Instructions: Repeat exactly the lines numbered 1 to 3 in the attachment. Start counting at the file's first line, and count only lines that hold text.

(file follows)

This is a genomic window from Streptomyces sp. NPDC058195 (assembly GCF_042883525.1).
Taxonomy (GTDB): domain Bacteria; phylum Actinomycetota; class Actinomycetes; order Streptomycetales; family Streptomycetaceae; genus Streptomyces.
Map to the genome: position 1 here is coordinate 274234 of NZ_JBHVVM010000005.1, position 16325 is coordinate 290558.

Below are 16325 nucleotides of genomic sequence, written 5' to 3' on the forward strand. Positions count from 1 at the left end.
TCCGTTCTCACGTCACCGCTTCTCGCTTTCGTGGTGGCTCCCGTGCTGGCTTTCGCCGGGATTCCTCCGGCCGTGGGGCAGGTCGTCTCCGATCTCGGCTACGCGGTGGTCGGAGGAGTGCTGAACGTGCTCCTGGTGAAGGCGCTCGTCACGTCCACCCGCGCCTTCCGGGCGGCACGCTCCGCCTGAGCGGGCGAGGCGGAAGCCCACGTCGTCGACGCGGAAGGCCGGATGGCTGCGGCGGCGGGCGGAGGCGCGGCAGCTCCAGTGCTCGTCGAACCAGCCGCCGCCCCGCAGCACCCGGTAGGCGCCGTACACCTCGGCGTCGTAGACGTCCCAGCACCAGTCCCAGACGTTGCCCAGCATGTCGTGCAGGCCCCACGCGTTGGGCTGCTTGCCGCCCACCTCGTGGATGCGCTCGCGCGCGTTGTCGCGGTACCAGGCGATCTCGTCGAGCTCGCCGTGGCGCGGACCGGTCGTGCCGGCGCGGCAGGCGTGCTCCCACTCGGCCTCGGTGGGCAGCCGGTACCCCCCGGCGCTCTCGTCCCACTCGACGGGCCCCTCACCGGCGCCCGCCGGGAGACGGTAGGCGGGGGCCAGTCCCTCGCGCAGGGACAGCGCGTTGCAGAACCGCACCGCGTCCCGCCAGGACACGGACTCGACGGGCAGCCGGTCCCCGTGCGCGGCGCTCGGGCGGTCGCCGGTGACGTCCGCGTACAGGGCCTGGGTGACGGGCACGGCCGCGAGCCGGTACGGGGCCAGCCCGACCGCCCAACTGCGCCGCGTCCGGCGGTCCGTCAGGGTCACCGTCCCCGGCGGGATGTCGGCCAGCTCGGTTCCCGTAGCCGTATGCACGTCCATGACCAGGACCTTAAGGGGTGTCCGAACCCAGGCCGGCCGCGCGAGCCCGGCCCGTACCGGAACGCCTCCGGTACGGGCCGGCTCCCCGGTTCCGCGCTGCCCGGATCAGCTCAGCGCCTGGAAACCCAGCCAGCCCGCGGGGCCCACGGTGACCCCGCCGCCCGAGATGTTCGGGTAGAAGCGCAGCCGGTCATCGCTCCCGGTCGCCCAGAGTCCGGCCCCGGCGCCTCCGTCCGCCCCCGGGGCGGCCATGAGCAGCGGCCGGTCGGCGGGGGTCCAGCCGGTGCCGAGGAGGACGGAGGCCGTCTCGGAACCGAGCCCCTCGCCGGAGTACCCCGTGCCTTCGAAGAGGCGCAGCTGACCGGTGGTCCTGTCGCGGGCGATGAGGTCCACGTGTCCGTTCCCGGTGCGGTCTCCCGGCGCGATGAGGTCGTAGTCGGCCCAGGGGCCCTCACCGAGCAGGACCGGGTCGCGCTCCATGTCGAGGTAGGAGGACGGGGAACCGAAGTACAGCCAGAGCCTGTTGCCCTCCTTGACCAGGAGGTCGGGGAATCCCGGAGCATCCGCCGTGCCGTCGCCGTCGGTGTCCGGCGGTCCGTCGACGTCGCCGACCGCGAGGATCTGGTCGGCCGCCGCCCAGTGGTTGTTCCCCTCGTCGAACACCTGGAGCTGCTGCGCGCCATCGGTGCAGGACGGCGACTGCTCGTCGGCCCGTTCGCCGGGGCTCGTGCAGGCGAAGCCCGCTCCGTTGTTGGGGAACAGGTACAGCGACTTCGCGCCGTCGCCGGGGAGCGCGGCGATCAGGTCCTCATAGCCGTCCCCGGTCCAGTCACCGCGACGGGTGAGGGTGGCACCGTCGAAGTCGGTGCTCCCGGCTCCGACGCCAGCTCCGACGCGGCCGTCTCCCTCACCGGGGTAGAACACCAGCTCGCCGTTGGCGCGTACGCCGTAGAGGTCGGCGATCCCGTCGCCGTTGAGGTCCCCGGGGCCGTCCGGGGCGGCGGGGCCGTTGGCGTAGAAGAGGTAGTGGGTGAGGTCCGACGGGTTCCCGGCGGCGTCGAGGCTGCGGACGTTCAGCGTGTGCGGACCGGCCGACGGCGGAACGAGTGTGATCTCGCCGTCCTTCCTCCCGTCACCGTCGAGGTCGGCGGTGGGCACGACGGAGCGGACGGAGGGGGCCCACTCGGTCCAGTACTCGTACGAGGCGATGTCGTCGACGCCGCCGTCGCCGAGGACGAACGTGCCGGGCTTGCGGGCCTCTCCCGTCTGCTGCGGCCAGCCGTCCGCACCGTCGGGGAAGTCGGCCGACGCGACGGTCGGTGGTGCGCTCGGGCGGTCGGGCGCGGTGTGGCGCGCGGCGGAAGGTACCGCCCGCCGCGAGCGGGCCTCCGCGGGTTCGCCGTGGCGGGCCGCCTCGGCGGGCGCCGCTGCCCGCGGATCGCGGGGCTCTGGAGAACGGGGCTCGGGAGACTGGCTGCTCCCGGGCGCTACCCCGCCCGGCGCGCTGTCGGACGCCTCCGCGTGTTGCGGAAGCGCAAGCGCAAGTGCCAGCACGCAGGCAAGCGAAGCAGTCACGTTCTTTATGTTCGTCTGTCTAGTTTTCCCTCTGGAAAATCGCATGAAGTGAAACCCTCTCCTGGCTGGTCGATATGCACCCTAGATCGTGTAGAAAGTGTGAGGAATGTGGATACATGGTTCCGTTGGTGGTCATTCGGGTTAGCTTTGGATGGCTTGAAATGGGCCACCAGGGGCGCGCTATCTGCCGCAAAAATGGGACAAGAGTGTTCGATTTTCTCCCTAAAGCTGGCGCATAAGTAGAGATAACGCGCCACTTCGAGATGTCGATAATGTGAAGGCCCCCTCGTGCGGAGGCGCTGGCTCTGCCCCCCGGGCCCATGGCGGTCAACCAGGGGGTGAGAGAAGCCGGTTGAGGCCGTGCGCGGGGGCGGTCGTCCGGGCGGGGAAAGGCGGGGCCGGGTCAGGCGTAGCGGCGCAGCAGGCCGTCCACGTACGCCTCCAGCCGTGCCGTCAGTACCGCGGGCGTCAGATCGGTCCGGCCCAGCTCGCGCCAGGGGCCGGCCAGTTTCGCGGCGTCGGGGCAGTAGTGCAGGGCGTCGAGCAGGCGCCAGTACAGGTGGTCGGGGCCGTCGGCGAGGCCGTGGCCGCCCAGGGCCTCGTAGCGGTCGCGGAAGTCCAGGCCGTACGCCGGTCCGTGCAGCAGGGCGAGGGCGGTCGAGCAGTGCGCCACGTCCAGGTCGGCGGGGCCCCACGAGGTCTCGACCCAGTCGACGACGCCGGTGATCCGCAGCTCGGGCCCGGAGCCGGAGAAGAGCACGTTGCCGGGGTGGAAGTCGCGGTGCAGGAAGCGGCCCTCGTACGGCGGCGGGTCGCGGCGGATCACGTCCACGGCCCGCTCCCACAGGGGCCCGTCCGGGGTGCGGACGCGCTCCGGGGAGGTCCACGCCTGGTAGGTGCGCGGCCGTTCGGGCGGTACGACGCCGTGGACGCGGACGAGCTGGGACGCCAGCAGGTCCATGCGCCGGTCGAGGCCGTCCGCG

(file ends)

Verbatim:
This is a genomic window from Streptomyces sp. NPDC058195 (assembly GCF_042883525.1).
Taxonomy (GTDB): domain Bacteria; phylum Actinomycetota; class Actinomycetes; order Streptomycetales; family Streptomycetaceae; genus Streptomyces.
Map to the genome: position 1 here is coordinate 274234 of NZ_JBHVVM010000005.1, position 16325 is coordinate 290558.